Global ETF Market Continues Rapid Growth
The benefits of Exchange Traded Funds(ETF’s) are well known and include greater transparency for investors of the underlying investments, typically lower cost than the equivalent mutual fund strategies and risk diversification which allow investors take exposure to a basket of securities or sector of the market through a single ETF share. An ETF trades like an equity but provides all the underlying benefits of a mutual fund.
The global ETF market experienced significant growth in 2020 with record inflows of circa US$750bn bringing the total level of assets invested in global ETF funds to US$7.74 trillion, an increase of 26% from a total of US$6.12 trillion invested at the end of 2019(Source ETFGI). To the end of February 2021 ETF’s have seen further growth in assets of circa 5% to US$8.07 trillion representing a growth of 138% over the past 5 years from 2016 levels.
For the second year in a row we also saw US Fixed Income ETF inflows outstripping those of US equity ETF inflows. Interestingly these funds continued to perform extremely well in times of high volatility and market turbulence in March 2020 where they saw good liquidity levels, good price transparency levels and significantly lower costs than individual bond holdings experienced. The continued efficiency and the performance of ETF’s more generally in volatile markets should help contribute to the debate about the systemic importance of ETF’s particularly in Europe where there is still some reservations around the potential for disruption to markets from the volume and concentration of ETF assets.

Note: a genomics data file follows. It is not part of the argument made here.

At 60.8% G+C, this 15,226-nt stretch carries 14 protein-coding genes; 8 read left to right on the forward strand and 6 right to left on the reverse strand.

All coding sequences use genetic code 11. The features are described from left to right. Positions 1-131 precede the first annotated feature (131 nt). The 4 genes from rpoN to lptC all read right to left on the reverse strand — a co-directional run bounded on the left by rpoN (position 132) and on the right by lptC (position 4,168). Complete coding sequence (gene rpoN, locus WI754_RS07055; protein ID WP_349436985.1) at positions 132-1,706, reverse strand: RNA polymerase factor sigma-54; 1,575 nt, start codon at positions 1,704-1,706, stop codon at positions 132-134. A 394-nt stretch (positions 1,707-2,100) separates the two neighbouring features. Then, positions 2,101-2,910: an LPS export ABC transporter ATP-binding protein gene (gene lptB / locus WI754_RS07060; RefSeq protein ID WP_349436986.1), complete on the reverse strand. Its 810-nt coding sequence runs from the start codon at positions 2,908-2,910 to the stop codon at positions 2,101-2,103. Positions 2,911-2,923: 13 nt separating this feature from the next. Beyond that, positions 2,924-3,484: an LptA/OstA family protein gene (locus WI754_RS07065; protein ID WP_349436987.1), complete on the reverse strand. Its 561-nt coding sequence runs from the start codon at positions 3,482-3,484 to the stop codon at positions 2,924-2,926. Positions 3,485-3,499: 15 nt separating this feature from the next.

2020 has seen a further evolution of the ETF active strategy market particularly in the US and Australia where the emergence of Smart-Beta and active ETF’s has dominated the new product landscape. 2020 saw a 71% increase in the number of active ETF’s in the US. This followed a change to the SEC rule 6c11 which was designed to modernise the regulation of US ETF’s and to create a clear and consistent framework for all ETF’s in operation, a recognition of the changing nature of the products and a requirement to evolve the regulatory framework in line with market changes. This change, the first real change to ETF specific regulation is seen as a recognition of the contribution of ETF’s to the goals of US investors since their introduction in the mid-1990s.
Since the 6c-11 rule change and the SEC approval for active ETF funds, we have seen a number of active semi-transparent ETFs being launched by some of the world’s biggest mutual fund houses. These include Fidelity, T Rowe Price, Invesco and Legg Mason to name a few, many of which replicate the strategies of existing mutual funds but with a significantly more competitive fee structure. These funds have also raised over US$1 billion of inflows in a relatively short time period. In other US market developments, there has also been a move by some mutual fund houses to convert mutual funds into ETF structures, the latest announced by Dimensional Fund Advisors at the end of 2020 planning to convert a mutual fund range with US$26 billion of assets into ETF’s.
Looking ahead the future seems extremely bright for the ETF industry but maintaining investor transparency and understanding will be the key to future success. Asset managers have rarely had as many options to meet investor demands with a wide range of product options however maintaining the positive growth trend will require continued close collaboration from industry participants, regulators and policy makers to ensure that ETF regulation is keeping pace with the level of change in both product innovation and investor demand while continuing to meet high levels of transparency and investor protection.
Fearghal Woods, Global Head of ETFs, JP Morgan Fund Services
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